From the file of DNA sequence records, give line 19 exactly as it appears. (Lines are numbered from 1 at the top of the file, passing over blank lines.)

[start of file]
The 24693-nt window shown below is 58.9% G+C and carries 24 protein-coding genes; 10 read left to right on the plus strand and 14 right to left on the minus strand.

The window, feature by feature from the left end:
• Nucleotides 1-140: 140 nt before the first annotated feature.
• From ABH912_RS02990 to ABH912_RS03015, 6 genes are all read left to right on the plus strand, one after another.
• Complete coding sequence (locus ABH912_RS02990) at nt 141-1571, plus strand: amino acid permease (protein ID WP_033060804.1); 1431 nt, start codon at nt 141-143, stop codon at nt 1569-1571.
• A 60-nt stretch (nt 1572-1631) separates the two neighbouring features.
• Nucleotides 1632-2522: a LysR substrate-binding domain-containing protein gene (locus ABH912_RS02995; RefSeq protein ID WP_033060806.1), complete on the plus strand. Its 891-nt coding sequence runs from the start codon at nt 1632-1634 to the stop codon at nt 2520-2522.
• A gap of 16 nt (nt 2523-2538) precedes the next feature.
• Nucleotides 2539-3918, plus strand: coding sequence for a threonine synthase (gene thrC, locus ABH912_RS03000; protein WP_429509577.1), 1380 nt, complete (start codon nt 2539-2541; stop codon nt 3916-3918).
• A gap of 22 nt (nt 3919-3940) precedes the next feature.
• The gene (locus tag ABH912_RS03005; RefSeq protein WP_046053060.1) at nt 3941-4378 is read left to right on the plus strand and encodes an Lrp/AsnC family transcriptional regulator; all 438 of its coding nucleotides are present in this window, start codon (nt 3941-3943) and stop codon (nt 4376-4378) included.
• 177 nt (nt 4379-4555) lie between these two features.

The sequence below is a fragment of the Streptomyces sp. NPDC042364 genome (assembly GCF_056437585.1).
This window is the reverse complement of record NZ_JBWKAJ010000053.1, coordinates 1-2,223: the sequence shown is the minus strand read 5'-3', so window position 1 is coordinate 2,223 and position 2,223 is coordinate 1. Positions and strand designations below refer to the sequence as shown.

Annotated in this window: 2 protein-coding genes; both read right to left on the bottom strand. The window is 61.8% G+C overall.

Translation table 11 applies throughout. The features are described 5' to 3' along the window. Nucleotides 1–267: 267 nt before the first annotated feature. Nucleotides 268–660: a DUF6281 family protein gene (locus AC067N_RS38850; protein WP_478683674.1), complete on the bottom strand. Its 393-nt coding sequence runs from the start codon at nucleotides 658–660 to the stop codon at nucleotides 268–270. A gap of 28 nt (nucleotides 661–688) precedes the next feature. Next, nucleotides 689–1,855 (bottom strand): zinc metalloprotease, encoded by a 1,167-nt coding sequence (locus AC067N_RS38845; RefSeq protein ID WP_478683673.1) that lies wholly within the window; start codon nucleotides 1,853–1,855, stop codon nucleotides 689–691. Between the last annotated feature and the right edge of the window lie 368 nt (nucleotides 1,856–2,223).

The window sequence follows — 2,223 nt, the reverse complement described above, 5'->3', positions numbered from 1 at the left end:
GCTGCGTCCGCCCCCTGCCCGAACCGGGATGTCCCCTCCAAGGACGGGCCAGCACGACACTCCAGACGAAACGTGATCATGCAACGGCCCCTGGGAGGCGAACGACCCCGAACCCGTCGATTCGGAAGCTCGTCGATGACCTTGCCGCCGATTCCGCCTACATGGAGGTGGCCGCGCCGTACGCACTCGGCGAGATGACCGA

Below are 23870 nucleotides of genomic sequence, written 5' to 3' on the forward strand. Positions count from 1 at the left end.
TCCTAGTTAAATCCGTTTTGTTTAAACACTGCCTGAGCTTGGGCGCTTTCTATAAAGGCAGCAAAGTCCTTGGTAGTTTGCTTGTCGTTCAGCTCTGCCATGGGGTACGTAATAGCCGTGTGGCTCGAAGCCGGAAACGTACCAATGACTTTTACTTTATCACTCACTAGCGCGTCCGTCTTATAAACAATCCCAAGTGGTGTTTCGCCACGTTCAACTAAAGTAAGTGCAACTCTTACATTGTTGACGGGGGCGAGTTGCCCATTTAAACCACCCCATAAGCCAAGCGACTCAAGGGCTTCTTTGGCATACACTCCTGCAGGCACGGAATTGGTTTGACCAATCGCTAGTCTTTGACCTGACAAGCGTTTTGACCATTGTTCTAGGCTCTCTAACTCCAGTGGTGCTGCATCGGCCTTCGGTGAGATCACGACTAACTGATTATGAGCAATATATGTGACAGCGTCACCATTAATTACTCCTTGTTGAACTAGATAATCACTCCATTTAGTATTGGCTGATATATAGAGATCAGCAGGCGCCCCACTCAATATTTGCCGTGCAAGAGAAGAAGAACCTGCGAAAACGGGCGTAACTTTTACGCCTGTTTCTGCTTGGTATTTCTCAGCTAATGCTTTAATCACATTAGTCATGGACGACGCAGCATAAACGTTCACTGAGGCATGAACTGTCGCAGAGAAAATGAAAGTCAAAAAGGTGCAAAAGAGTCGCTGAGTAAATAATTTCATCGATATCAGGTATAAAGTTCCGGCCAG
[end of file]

Below are 23870 nucleotides of genomic sequence, written 5' to 3' on the forward strand. Positions count from 1 at the left end.